Granja Faria buys BL Ovos and expects to earn BRL 2 billion in 2023
Granja Faria is buying BL Ovos for BRL 290 million, paying just under 1x revenue in a sector where transactions typically come out between 0.6x and 1x.
The acquisition – Granja Faria’s 15th – will help the company increase its net sales from R$1.47 billion this year to R$2 billion next year, and bring its EBITDA to R$500 million. Last year, Granja Faria had net revenue of R$920 million.
“This year the egg price went up 20%, FertiFar, our organic fertilizer producer, earned more than R$100 million, and we made several operational improvements,” controller Ricardo Faria told the Brazil Journal. “Next year we will organically expand the company by over 1 million birds.”
Granja Faria competes for market leadership with Granja Mantiqueira, which announced the purchase of Fazenda da Toca two weeks ago and has revenues of around R$ 1.4 billion.
Two reasons justify Granja Faria’s interest in BL Ovos.
The first is operational. According to Faria, the business adds 3 million birds to the commercial squad, which now has 13 million chickens, producing 10 million eggs daily.
In addition, Granja Faria now has 4 million sows producing 3 million fertile eggs, destined for the production of chicks.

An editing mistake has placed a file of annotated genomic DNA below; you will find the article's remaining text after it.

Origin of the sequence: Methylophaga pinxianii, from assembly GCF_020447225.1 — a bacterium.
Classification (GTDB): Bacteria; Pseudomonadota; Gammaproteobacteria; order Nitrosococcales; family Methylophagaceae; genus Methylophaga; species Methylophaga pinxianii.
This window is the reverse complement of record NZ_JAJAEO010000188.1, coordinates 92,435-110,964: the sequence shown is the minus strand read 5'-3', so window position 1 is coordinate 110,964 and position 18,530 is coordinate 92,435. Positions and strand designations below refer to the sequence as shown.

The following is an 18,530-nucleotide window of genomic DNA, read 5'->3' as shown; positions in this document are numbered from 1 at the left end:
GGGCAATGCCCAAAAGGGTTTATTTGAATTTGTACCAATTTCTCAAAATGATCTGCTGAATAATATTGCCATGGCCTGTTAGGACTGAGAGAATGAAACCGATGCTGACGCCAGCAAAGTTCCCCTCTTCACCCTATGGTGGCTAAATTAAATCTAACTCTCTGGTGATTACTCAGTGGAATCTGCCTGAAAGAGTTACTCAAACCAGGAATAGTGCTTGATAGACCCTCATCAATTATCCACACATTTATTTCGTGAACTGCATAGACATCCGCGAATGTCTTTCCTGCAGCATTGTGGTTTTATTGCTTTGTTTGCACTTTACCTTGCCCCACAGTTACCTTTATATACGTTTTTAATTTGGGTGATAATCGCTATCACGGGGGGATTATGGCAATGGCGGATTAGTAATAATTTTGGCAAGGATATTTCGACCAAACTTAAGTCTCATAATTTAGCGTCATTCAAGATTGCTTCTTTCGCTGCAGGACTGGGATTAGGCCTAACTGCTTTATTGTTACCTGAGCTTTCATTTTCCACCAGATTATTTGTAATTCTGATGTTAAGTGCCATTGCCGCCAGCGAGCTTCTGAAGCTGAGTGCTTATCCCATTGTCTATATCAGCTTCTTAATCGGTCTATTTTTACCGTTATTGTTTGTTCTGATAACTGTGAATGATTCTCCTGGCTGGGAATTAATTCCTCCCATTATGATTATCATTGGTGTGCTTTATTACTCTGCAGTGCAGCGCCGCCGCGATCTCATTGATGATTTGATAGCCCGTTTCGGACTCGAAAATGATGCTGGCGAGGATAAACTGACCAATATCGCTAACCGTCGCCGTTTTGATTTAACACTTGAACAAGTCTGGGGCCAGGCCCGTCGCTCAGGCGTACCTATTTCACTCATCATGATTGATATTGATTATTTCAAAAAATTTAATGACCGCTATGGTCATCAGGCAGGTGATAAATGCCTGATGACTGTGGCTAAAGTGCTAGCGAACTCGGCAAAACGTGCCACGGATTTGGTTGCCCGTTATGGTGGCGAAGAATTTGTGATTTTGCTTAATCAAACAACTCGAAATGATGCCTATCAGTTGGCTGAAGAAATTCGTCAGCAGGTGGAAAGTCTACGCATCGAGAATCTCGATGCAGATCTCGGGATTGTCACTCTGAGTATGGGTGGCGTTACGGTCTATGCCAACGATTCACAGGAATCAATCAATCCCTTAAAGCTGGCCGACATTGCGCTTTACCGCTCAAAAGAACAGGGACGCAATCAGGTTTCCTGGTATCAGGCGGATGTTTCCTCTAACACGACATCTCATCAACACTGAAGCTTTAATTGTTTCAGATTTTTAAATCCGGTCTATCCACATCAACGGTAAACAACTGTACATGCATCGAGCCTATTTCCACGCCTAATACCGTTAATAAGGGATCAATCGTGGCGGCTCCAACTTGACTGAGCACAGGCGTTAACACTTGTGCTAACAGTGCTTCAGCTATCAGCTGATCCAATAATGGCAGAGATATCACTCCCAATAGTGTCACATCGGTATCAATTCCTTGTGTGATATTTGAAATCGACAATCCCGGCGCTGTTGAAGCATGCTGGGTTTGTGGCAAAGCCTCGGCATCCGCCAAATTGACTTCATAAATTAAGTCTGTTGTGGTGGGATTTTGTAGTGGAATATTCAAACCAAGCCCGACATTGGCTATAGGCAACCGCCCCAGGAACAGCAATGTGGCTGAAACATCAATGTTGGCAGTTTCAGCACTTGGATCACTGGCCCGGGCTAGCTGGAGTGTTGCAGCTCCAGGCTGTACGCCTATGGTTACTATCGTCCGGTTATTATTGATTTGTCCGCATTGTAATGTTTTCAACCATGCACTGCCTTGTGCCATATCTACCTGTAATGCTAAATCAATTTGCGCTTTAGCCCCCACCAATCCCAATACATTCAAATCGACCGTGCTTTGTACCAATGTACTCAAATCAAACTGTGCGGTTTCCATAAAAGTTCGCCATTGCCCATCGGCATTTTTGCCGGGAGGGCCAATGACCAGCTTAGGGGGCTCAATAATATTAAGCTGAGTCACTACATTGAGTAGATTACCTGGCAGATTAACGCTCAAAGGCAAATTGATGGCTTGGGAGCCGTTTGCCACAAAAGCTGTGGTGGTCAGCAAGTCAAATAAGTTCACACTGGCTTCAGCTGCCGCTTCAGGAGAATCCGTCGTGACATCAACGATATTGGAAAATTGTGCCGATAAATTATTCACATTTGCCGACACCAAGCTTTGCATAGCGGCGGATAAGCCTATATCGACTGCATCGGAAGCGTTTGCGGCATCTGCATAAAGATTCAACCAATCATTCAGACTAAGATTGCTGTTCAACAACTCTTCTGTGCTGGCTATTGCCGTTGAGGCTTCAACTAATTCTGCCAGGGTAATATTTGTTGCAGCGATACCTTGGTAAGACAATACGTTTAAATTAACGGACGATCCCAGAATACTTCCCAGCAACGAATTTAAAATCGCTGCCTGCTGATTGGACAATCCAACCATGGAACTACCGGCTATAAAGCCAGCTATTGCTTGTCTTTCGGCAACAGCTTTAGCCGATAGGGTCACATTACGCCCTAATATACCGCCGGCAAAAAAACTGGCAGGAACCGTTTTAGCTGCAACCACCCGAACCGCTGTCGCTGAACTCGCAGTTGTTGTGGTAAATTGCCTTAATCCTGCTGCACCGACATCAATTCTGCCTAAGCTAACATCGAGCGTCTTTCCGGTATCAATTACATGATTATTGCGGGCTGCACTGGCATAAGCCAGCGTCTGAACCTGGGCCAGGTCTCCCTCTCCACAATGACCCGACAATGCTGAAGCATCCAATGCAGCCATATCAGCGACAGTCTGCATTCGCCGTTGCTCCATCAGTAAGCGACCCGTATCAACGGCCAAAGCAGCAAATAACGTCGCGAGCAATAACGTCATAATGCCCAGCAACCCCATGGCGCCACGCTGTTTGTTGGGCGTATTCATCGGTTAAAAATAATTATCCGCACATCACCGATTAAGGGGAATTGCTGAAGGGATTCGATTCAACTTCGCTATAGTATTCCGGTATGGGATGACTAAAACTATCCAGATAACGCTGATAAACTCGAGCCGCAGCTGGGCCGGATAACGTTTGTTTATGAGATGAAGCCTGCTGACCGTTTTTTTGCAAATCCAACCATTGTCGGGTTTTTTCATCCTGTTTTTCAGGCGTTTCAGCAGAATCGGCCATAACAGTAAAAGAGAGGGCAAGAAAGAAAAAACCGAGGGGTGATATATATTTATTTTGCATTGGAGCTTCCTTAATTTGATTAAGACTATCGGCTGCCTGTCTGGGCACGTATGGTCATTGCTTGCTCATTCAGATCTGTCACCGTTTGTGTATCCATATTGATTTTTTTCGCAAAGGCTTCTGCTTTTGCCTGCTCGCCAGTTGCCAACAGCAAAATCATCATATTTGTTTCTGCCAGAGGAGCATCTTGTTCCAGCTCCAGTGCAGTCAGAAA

The second is geographic. The BL Ovos farm in Espírito Santo, located in Santa Maria de Jetibá, will supply demand in Sergipe, Bahia and part of Rio de Janeiro.
The Goiás unit, still under construction, will increase Granja Faria’s penetration in the Midwest, where the company is still small.
The two new units join the three farms installed in Minas Gerais, two in Rio Grande do Sul and those in Tocantins, Paraná, Santa Catarina and Goiás. Now there are 11 units.
Founded in 2007, Granja Faria is Ricardo Faria’s second biggest business, the entrepreneur from Santa Catarina who is gaining scale in agricultural land through Insolo, which now owns 120,000 hectares.
After selling Lavebras in 2017 for BRL 1.3 billion, Faria dedicated himself to the farm, which at the time produced only fertile eggs and earned BRL 120 million.
That same year, Ricardo joined the board and appointed a new CEO: Denilson Dorigoni, who had started at the company at age 19 as an administrative assistant.
It was Denilson who masterminded the company’s entry into the commercial egg market, which has grown at an annual rate of 5% over the last 15 years.
Granja Faria owns Ares do Campo – a national brand that is best sold at Carrefour and GPA – and five other regional brands. The company has a national market share of 11%.
But while Mantiqueira, its biggest competitor, is betting on building a national brand, Granja Faria has preserved the local brands it acquires, such as Marutani, in Paraná, Iana, in the south of Minas, and Stragliotto, in Serra Gaúcha.
“They are two national consolidators with different strategies,” said a source who accompanies the two companies.
In Brazil, per capita consumption is 260 eggs per year, against 320 in the US and 450 in Japan.
Source: Brazil Journal